Lévitan had been a favourite with Émilien Amaury, who now owned not just Parisien Libéré but L'Équipe as well. But when he died, his son Philippe, bitter over illegal inheritance arrangements that his father had tried to make, took a less charitable view of those his father had appointed.[4] On 17 March 1987 Lévitan was called to a meeting in the board room in which the Tour's first organiser, Henri Desgrange had first had the suggested to him the words "Tour de France." A complicated financial discussion ensued. At stake was the losses entailed by the Tour of America. The claim was that it had been cross-financed by the Tour de France. Lévitan insisted he was innocent but the lock to his office was changed and he arrived at work 17 March 1987, to find his job was over.

He went to live in his vacation house by the Mediterranean and appointed a lawyer to watch for defamatory mentions in newspapers. He stayed away from the Tour and never spoke of it to journalists. Only in 1998 did he return to the race, saying that he and the administration had "come to an understanding", but he refused to talk of his years as organiser or afterwards.

Change of administration

Lévitan was himself 76 and Jacques Goddet 80. With age and with the changing of the guard at L'Équipe and the Tour de France, Goddet retired the following year. The pair were replaced for a year by a cognac salesman called Jean-François Naquet-Radiguet, who in turn was replaced by Jean-Marie Leblanc. As a former rider and now a reporter for La Voix du Nord, Leblanc was one of those who questioned Lévitan the day he opened the books to reporters.

On being appointed, he immediately got rid of Lévitan's many small sponsors. He said:

"My first preoccupation has been to restore the Tour's sporting credibility. We have simplified the Tour, which had become incomprehensible to the public, and cut the trophies from 12 to six, with just four classifications: the yellow jersey, the winner of the stage, the polka dot jersey for the best climber and the green jersey for the points competition. Cutting the number of partenaires has increased their visibility, which means we can charge them higher prices.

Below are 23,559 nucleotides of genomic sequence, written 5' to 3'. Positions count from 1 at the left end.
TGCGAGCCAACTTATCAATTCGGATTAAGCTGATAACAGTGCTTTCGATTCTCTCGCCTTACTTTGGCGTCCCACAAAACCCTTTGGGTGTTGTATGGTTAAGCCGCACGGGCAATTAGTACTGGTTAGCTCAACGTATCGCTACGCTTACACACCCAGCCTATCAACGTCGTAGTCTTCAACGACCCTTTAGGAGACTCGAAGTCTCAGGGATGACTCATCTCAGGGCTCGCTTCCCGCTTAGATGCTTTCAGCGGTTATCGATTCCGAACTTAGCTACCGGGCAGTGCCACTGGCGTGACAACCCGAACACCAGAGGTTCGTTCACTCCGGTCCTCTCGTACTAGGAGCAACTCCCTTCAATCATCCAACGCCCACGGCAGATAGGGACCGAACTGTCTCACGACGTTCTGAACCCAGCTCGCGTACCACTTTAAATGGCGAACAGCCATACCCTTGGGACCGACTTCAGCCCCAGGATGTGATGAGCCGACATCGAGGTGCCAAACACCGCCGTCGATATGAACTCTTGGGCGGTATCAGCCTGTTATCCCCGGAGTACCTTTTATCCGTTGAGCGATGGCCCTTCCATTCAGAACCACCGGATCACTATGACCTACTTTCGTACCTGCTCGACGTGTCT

"We wanted to offer the sort of prizes offered in the greatest sports events in the world, like the Roland Garros tennis tournament."


Lévitan founded and was first president of the Union Syndicale des Journalistes Sportifs de France (1957–1965), then president of the Association Internationale de la Presse Sportive (1964–1973). He was mayor of Auffargis, Yvelines. He was appointed a Chevalier de la Légion d'honneur in 1953 and promoted to officer of the Légion d'honneur in 1963. In 2003 he was elevated again to commander of merit of the Légion d'honneur .

The legacy

Apart from the fact that he saw the Tour through some of its trickiest financial times, the legacy that remains from the Lévitan days is the Polka dot jersey worn by the leader of the King of the Mountains competition. Lévitan chose the design because it had appealed to him when he saw it as a teenager at the Vélodrome d'Hiver. The finish on the Champs-Elysées will also be a memorial.


  1. Le Tour de France: panorama d'un siècle, Jacques Augendre
  2. 1 2 Le Tour, Geoffrey Nicholson, 1991
  3. Yellow Jersey Guide to the Tour de France, Yellow Jersey Press
  4. L'Équipée Belle, Jacques Goddet